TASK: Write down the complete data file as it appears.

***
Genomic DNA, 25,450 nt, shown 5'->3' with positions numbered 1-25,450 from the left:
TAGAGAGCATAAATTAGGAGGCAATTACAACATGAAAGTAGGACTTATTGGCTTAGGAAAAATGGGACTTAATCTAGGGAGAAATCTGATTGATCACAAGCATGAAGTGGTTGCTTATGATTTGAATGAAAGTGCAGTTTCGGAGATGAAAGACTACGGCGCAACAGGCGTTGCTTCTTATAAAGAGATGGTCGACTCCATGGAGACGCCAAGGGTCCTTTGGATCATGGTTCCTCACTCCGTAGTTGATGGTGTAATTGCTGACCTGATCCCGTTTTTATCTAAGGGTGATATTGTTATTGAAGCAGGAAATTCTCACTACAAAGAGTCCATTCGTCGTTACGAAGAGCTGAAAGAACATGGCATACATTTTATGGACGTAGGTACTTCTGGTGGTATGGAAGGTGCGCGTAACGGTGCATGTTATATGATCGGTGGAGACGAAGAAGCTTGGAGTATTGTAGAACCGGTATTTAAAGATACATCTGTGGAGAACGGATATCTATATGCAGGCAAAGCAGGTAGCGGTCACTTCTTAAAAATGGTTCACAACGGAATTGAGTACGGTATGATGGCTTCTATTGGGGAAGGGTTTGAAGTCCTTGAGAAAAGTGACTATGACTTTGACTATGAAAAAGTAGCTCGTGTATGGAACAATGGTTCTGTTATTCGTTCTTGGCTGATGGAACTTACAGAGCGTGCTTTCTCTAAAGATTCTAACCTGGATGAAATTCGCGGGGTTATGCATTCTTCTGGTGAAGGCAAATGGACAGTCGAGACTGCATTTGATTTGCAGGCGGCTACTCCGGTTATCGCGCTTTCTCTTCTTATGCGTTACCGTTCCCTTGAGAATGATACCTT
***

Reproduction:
Genomic DNA, 25,450 nt, shown 5'->3' with positions numbered 1-25,450 from the left:
TAGAGAGCATAAATTAGGAGGCAATTACAACATGAAAGTAGGACTTATTGGCTTAGGAAAAATGGGACTTAATCTAGGGAGAAATCTGATTGATCACAAGCATGAAGTGGTTGCTTATGATTTGAATGAAAGTGCAGTTTCGGAGATGAAAGACTACGGCGCAACAGGCGTTGCTTCTTATAAAGAGATGGTCGACTCCATGGAGACGCCAAGGGTCCTTTGGATCATGGTTCCTCACTCCGTAGTTGATGGTGTAATTGCTGACCTGATCCCGTTTTTATCTAAGGGTGATATTGTTATTGAAGCAGGAAATTCTCACTACAAAGAGTCCATTCGTCGTTACGAAGAGCTGAAAGAACATGGCATACATTTTATGGACGTAGGTACTTCTGGTGGTATGGAAGGTGCGCGTAACGGTGCATGTTATATGATCGGTGGAGACGAAGAAGCTTGGAGTATTGTAGAACCGGTATTTAAAGATACATCTGTGGAGAACGGATATCTATATGCAGGCAAAGCAGGTAGCGGTCACTTCTTAAAAATGGTTCACAACGGAATTGAGTACGGTATGATGGCTTCTATTGGGGAAGGGTTTGAAGTCCTTGAGAAAAGTGACTATGACTTTGACTATGAAAAAGTAGCTCGTGTATGGAACAATGGTTCTGTTATTCGTTCTTGGCTGATGGAACTTACAGAGCGTGCTTTCTCTAAAGATTCTAACCTGGATGAAATTCGCGGGGTTATGCATTCTTCTGGTGAAGGCAAATGGACAGTCGAGACTGCATTTGATTTGCAGGCGGCTACTCCGGTTATCGCGCTTTCTCTTCTTATGCGTTACCGTTCCCTTGAGAATGATACCTT